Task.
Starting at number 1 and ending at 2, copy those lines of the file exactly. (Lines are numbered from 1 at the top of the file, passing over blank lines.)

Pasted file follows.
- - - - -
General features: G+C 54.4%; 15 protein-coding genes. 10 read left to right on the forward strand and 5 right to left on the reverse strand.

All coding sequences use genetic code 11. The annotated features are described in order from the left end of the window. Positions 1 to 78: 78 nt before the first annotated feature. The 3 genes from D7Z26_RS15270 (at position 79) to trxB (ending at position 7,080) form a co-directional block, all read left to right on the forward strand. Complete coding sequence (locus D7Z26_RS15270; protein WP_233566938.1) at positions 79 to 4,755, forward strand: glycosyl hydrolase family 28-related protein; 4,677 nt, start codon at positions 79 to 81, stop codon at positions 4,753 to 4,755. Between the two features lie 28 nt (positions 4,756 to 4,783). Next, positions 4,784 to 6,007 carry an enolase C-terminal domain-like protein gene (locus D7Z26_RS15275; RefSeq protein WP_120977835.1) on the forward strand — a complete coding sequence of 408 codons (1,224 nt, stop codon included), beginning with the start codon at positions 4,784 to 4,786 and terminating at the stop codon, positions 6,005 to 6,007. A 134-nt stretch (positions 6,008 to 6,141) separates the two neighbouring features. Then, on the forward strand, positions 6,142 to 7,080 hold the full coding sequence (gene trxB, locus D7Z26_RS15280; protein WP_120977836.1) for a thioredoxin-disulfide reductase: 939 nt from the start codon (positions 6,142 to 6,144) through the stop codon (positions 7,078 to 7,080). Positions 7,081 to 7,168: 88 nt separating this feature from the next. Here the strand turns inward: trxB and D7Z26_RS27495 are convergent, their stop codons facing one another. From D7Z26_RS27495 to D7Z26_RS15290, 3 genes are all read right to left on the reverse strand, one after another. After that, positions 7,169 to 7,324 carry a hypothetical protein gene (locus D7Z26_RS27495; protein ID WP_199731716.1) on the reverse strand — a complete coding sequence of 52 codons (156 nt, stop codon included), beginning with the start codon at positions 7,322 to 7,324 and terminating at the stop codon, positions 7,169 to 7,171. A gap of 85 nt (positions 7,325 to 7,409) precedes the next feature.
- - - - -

General features: G+C 54.4%; 15 protein-coding genes. 10 read left to right on the forward strand and 5 right to left on the reverse strand.

All coding sequences use genetic code 11. The annotated features are described in order from the left end of the window. Positions 1 to 78: 78 nt before the first annotated feature. The 3 genes from D7Z26_RS15270 (at position 79) to trxB (ending at position 7,080) form a co-directional block, all read left to right on the forward strand. Complete coding sequence (locus D7Z26_RS15270; protein WP_233566938.1) at positions 79 to 4,755, forward strand: glycosyl hydrolase family 28-related protein; 4,677 nt, start codon at positions 79 to 81, stop codon at positions 4,753 to 4,755. Between the two features lie 28 nt (positions 4,756 to 4,783). Next, positions 4,784 to 6,007 carry an enolase C-terminal domain-like protein gene (locus D7Z26_RS15275; RefSeq protein WP_120977835.1) on the forward strand — a complete coding sequence of 408 codons (1,224 nt, stop codon included), beginning with the start codon at positions 4,784 to 4,786 and terminating at the stop codon, positions 6,005 to 6,007. A 134-nt stretch (positions 6,008 to 6,141) separates the two neighbouring features. Then, on the forward strand, positions 6,142 to 7,080 hold the full coding sequence (gene trxB, locus D7Z26_RS15280; protein WP_120977836.1) for a thioredoxin-disulfide reductase: 939 nt from the start codon (positions 6,142 to 6,144) through the stop codon (positions 7,078 to 7,080). Positions 7,081 to 7,168: 88 nt separating this feature from the next. Here the strand turns inward: trxB and D7Z26_RS27495 are convergent, their stop codons facing one another. From D7Z26_RS27495 to D7Z26_RS15290, 3 genes are all read right to left on the reverse strand, one after another. After that, positions 7,169 to 7,324 carry a hypothetical protein gene (locus D7Z26_RS27495; protein ID WP_199731716.1) on the reverse strand — a complete coding sequence of 52 codons (156 nt, stop codon included), beginning with the start codon at positions 7,322 to 7,324 and terminating at the stop codon, positions 7,169 to 7,171. A gap of 85 nt (positions 7,325 to 7,409) precedes the next feature.